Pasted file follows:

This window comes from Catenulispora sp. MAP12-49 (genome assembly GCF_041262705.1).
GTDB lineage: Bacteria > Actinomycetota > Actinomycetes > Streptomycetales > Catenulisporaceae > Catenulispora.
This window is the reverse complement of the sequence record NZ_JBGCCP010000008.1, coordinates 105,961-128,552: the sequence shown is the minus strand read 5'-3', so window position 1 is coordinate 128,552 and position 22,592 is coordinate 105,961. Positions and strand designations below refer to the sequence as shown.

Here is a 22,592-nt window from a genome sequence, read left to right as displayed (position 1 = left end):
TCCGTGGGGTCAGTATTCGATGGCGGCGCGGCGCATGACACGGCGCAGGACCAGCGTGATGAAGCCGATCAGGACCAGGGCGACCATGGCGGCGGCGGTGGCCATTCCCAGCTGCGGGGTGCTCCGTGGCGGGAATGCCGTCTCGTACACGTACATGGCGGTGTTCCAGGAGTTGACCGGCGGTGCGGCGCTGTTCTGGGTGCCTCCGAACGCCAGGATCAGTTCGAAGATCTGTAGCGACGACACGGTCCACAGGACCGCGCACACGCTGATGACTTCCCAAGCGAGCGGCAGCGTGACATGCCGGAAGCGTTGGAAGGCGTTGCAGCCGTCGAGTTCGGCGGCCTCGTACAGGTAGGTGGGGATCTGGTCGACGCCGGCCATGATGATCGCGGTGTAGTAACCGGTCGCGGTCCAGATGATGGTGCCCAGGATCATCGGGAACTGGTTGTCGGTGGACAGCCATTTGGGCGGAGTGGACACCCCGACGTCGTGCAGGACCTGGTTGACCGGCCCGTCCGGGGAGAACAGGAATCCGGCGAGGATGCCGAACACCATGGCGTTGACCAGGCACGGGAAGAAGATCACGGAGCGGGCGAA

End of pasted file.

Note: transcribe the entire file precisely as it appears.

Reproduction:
This window comes from Catenulispora sp. MAP12-49 (genome assembly GCF_041262705.1).
GTDB lineage: Bacteria > Actinomycetota > Actinomycetes > Streptomycetales > Catenulisporaceae > Catenulispora.
This window is the reverse complement of the sequence record NZ_JBGCCP010000008.1, coordinates 105,961-128,552: the sequence shown is the minus strand read 5'-3', so window position 1 is coordinate 128,552 and position 22,592 is coordinate 105,961. Positions and strand designations below refer to the sequence as shown.

Here is a 22,592-nt window from a genome sequence, read left to right as displayed (position 1 = left end):
TCCGTGGGGTCAGTATTCGATGGCGGCGCGGCGCATGACACGGCGCAGGACCAGCGTGATGAAGCCGATCAGGACCAGGGCGACCATGGCGGCGGCGGTGGCCATTCCCAGCTGCGGGGTGCTCCGTGGCGGGAATGCCGTCTCGTACACGTACATGGCGGTGTTCCAGGAGTTGACCGGCGGTGCGGCGCTGTTCTGGGTGCCTCCGAACGCCAGGATCAGTTCGAAGATCTGTAGCGACGACACGGTCCACAGGACCGCGCACACGCTGATGACTTCCCAAGCGAGCGGCAGCGTGACATGCCGGAAGCGTTGGAAGGCGTTGCAGCCGTCGAGTTCGGCGGCCTCGTACAGGTAGGTGGGGATCTGGTCGACGCCGGCCATGATGATCGCGGTGTAGTAACCGGTCGCGGTCCAGATGATGGTGCCCAGGATCATCGGGAACTGGTTGTCGGTGGACAGCCATTTGGGCGGAGTGGACACCCCGACGTCGTGCAGGACCTGGTTGACCGGCCCGTCCGGGGAGAACAGGAATCCGGCGAGGATGCCGAACACCATGGCGTTGACCAGGCACGGGAAGAAGATCACGGAGCGGGCGAA